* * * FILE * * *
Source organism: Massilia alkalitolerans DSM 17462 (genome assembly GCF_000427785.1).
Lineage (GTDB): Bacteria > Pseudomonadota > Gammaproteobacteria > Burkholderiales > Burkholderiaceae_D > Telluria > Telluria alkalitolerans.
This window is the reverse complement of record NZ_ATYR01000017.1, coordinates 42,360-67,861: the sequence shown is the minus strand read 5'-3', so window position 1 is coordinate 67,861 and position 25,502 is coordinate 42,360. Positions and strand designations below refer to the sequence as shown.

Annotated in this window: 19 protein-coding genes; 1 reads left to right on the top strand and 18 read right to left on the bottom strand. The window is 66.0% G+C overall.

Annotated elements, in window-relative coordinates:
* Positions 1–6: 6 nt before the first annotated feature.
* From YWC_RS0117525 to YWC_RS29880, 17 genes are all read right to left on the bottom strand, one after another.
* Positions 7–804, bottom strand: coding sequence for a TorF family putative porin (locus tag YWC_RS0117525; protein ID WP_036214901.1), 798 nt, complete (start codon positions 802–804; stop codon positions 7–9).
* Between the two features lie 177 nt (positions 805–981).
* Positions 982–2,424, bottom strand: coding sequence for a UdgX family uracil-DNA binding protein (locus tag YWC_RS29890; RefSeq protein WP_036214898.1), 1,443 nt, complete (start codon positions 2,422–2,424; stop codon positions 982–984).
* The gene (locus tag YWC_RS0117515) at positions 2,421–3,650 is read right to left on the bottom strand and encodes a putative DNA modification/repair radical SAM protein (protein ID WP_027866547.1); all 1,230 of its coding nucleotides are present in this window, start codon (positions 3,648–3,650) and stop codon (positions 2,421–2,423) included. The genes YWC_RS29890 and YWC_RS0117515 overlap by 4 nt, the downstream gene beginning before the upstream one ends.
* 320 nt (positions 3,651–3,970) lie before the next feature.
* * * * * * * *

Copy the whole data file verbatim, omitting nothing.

Source organism: Massilia alkalitolerans DSM 17462 (genome assembly GCF_000427785.1).
Lineage (GTDB): Bacteria > Pseudomonadota > Gammaproteobacteria > Burkholderiales > Burkholderiaceae_D > Telluria > Telluria alkalitolerans.
This window is the reverse complement of record NZ_ATYR01000017.1, coordinates 42,360-67,861: the sequence shown is the minus strand read 5'-3', so window position 1 is coordinate 67,861 and position 25,502 is coordinate 42,360. Positions and strand designations below refer to the sequence as shown.

Annotated in this window: 19 protein-coding genes; 1 reads left to right on the top strand and 18 read right to left on the bottom strand. The window is 66.0% G+C overall.

Annotated elements, in window-relative coordinates:
* Positions 1–6: 6 nt before the first annotated feature.
* From YWC_RS0117525 to YWC_RS29880, 17 genes are all read right to left on the bottom strand, one after another.
* Positions 7–804, bottom strand: coding sequence for a TorF family putative porin (locus tag YWC_RS0117525; protein ID WP_036214901.1), 798 nt, complete (start codon positions 802–804; stop codon positions 7–9).
* Between the two features lie 177 nt (positions 805–981).
* Positions 982–2,424, bottom strand: coding sequence for a UdgX family uracil-DNA binding protein (locus tag YWC_RS29890; RefSeq protein WP_036214898.1), 1,443 nt, complete (start codon positions 2,422–2,424; stop codon positions 982–984).
* The gene (locus tag YWC_RS0117515) at positions 2,421–3,650 is read right to left on the bottom strand and encodes a putative DNA modification/repair radical SAM protein (protein ID WP_027866547.1); all 1,230 of its coding nucleotides are present in this window, start codon (positions 3,648–3,650) and stop codon (positions 2,421–2,423) included. The genes YWC_RS29890 and YWC_RS0117515 overlap by 4 nt, the downstream gene beginning before the upstream one ends.
* 320 nt (positions 3,651–3,970) lie before the next feature.